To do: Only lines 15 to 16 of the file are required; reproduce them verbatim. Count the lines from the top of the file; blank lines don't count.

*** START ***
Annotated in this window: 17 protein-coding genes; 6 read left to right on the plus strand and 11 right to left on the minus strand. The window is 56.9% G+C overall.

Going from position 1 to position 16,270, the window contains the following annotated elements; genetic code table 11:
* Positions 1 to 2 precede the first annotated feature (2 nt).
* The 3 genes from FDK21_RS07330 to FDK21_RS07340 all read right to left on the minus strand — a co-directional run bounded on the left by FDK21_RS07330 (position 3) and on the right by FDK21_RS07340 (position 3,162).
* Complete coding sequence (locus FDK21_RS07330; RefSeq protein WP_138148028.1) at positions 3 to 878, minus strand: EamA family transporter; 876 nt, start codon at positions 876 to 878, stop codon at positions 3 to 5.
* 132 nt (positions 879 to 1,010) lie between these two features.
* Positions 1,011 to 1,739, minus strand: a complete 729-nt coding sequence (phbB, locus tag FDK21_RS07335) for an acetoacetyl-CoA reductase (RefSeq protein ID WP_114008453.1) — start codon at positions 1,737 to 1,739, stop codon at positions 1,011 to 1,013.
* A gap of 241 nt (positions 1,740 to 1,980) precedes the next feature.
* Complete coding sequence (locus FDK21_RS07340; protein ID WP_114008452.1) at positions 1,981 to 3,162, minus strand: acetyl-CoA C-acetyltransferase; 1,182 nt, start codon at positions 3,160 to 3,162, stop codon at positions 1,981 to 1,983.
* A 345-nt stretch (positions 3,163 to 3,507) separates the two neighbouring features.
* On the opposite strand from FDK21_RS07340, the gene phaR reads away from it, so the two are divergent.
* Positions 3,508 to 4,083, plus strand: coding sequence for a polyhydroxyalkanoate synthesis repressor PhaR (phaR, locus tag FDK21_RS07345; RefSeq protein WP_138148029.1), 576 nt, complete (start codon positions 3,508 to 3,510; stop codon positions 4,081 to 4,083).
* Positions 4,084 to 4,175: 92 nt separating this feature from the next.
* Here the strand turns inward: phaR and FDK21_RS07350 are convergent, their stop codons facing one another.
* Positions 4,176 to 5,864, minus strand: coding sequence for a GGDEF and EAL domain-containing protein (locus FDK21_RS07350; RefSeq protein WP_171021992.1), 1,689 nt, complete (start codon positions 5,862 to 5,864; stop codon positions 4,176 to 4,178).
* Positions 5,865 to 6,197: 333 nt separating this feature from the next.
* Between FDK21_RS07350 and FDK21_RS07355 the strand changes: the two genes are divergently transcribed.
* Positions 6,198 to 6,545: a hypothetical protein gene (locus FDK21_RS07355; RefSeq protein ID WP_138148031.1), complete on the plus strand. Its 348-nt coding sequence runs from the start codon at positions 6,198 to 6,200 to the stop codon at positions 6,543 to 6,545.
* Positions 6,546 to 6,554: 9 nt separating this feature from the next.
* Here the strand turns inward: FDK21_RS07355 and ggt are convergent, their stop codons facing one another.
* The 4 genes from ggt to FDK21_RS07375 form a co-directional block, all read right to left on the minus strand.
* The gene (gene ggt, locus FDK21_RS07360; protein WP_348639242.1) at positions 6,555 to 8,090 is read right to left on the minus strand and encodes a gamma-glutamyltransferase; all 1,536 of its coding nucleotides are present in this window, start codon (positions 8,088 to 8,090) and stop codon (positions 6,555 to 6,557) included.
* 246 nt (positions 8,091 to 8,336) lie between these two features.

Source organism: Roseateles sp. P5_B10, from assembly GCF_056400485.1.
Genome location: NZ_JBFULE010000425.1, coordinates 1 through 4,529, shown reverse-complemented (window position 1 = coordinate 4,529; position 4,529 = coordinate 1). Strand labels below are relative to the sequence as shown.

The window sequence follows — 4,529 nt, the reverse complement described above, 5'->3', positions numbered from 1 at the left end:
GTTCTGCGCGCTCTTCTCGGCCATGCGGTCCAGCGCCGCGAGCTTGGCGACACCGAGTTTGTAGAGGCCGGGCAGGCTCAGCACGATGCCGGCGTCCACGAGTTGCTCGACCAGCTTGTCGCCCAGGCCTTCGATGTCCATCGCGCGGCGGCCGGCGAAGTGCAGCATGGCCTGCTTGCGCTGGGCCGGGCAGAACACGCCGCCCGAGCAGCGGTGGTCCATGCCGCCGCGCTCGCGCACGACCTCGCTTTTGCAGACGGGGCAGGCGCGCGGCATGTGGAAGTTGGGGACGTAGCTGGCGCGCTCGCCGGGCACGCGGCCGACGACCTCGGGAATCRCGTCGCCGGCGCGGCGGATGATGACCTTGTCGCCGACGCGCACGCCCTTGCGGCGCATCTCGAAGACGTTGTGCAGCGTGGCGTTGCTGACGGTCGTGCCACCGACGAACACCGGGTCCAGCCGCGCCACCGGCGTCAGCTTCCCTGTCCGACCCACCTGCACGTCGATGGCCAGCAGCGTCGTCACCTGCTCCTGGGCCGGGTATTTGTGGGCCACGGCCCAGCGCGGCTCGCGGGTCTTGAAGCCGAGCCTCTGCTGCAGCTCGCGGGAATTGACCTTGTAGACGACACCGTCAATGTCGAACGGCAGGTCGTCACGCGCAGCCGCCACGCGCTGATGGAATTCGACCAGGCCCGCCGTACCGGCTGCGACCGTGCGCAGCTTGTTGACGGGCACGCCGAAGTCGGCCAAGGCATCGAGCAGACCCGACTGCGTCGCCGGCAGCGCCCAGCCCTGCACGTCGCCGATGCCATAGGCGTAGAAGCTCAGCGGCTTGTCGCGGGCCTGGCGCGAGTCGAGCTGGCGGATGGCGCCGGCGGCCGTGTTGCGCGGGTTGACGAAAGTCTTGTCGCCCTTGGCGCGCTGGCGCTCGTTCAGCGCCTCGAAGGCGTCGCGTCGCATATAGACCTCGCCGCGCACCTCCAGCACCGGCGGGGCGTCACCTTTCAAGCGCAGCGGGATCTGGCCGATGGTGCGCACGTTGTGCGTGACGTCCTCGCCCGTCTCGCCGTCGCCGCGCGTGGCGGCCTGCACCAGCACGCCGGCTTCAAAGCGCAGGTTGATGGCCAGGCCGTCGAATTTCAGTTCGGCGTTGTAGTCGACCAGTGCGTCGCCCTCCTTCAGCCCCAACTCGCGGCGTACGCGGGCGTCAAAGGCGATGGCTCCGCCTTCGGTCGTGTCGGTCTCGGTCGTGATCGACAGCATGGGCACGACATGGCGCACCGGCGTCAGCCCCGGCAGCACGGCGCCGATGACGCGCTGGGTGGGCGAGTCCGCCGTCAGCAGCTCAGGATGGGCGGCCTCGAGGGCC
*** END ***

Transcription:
* Positions 4,176 to 5,864, minus strand: coding sequence for a GGDEF and EAL domain-containing protein (locus FDK21_RS07350; RefSeq protein WP_171021992.1), 1,689 nt, complete (start codon positions 5,862 to 5,864; stop codon positions 4,176 to 4,178).
* Positions 5,865 to 6,197: 333 nt separating this feature from the next.